I have heard of a gentleman in the north of England, who was a remarkable instance of this foolish singularity. He had laid it down as a rule within himself, to act in the most indifferent parts of life according to the most abstracted notions of reason and good sense, without any regard to fashion or example. This humor broke out at first in many little oddnesses: he had never any stated hours for his dinner, supper, or sleep; because, said he, we ought to attend the calls of nature, and not set our appetites to our meals, but bring our meals to our appetites. In his conversation with country gentlemen he would not make use of a phrase that was not strictly true: he never told any of them that he was his humble servant, but that he was his well-wisher; and would rather be thought a malcontent than drink the king's health when he was not dry. He would thrust his head out of his chamber window every morning, and after having gaped for fresh air about half an hour, repeat fifty verses as loud as he could bawl them, for the benefit of his lungs : to which end he generally took them out of Homer-the Greek tongue, especially in that author, being more deep and sonorous, and more conducive to expectoration than any other. He had many other particularities, for which he gave sound and philosophical reasons. As this humor still grew upon him, he chose to wear a turban instead of a periwig; concluding very justly that a bandage of clean linen about his head was much more wholesome, as well as cleanly, than the caul of a whig, which is soiled by frequent perspirations. He afterward judiciously observed, that the many ligatures in our English dress must naturally check the circulation of the blood; for which reason he made his breeches and his doublet of one continued piece of cloth, after the manner of the hussars. In short, by following the pure dic tates of reason, he at length departed so much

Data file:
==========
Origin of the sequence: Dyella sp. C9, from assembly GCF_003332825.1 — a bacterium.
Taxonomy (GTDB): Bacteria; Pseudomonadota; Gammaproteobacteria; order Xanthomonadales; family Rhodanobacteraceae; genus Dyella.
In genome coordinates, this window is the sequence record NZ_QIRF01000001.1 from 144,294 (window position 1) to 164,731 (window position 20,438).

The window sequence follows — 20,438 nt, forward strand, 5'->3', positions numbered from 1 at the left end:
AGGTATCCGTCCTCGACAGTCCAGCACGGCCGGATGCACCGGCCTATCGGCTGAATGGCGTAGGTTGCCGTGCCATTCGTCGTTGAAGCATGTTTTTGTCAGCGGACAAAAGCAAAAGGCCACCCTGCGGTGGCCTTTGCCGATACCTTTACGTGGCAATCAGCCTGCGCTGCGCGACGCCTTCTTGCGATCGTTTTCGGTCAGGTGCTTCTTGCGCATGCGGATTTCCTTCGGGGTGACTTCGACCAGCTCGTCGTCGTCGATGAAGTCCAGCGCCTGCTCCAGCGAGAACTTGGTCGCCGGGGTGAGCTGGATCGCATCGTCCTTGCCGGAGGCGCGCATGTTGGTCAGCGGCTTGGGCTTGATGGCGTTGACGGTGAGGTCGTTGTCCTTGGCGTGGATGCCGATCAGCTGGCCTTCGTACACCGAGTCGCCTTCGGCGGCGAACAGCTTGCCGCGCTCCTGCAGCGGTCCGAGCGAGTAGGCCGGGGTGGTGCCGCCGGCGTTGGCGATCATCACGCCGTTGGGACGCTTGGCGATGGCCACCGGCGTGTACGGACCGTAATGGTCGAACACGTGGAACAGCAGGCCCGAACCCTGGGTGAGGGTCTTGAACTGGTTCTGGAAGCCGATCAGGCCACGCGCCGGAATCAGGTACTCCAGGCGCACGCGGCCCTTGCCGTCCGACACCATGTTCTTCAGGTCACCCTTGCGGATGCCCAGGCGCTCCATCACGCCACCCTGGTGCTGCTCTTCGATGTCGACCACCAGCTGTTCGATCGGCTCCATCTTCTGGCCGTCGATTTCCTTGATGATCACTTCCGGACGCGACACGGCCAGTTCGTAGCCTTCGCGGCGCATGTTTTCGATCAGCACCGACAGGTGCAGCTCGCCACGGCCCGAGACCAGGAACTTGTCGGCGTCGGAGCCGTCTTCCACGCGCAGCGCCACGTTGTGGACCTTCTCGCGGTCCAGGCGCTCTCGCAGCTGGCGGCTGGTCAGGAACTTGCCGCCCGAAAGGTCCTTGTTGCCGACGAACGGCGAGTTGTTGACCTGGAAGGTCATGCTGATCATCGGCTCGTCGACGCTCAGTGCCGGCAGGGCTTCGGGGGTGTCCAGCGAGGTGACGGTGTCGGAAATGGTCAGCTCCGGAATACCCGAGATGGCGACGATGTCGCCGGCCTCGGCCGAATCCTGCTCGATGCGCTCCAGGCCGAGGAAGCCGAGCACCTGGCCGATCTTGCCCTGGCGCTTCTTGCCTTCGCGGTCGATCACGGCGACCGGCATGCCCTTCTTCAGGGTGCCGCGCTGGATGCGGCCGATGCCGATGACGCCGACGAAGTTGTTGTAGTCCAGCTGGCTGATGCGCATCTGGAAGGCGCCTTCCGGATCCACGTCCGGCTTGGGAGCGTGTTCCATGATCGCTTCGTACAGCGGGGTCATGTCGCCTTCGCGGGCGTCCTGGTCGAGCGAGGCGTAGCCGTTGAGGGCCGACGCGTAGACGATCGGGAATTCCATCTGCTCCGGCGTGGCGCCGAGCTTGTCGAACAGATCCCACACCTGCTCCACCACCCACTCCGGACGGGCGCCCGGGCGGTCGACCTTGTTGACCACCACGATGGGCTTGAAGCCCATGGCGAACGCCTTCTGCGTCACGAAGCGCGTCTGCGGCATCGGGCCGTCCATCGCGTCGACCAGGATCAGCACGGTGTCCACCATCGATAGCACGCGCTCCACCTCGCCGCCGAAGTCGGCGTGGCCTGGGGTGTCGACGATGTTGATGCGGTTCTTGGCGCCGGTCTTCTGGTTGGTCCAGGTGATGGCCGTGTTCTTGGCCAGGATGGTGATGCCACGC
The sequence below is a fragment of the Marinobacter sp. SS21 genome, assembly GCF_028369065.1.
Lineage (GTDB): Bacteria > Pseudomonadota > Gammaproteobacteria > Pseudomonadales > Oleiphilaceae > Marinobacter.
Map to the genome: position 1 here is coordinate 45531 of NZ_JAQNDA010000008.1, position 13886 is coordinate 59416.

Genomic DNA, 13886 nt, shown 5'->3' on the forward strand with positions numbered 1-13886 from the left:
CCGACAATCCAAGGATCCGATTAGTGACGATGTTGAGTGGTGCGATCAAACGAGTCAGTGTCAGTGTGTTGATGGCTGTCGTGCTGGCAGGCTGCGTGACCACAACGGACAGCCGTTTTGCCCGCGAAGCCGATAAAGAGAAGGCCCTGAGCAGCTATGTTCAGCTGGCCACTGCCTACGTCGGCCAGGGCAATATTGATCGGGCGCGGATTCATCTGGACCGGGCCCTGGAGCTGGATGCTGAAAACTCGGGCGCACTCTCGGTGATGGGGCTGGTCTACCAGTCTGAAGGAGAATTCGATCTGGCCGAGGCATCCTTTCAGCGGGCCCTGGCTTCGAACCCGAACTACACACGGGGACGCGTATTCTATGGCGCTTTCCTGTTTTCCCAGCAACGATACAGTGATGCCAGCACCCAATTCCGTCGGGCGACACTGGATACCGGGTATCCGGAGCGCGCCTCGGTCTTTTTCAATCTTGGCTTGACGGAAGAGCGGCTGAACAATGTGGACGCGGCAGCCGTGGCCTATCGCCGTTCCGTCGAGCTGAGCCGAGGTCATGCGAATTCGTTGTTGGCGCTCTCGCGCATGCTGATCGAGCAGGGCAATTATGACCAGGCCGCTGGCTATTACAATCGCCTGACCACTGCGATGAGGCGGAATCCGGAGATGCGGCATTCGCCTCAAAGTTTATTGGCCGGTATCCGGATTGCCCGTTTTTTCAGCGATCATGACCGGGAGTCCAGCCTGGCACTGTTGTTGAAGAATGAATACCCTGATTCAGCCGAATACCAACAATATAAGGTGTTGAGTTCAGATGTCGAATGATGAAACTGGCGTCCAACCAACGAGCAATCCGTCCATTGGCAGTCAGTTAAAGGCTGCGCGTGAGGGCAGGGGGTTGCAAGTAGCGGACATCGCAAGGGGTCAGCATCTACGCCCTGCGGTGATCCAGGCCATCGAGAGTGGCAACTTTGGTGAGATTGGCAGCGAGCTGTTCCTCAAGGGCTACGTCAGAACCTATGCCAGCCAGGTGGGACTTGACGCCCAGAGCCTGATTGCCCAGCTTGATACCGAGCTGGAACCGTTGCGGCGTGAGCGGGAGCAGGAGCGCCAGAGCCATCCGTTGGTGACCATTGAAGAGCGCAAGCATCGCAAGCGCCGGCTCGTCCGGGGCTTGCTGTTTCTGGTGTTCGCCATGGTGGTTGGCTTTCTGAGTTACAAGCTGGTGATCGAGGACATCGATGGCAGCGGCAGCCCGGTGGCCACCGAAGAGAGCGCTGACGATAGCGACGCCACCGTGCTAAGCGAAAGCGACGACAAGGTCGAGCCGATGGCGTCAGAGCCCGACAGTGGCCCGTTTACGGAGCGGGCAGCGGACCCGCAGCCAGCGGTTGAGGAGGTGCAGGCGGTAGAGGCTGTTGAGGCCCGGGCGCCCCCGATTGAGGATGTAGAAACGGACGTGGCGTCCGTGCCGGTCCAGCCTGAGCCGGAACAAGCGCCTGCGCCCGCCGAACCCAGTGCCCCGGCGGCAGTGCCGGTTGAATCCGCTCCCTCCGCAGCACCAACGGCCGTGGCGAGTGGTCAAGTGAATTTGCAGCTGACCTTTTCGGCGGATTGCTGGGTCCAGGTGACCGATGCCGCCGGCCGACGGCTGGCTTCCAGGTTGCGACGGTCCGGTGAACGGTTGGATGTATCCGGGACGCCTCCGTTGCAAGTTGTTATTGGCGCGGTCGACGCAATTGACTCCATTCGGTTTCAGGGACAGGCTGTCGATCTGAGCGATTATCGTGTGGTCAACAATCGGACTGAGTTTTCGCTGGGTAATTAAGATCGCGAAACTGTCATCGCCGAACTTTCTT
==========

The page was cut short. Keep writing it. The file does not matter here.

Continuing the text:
from the rest of his countrymen, and indeed from his whole species, that his friends would have clapped him into Bedlam, and have begged his estate: but the judge being informed that he did no harm, contented himself with issuing out a commission of lunacy against him, and putting his estate into the hands of proper guardians.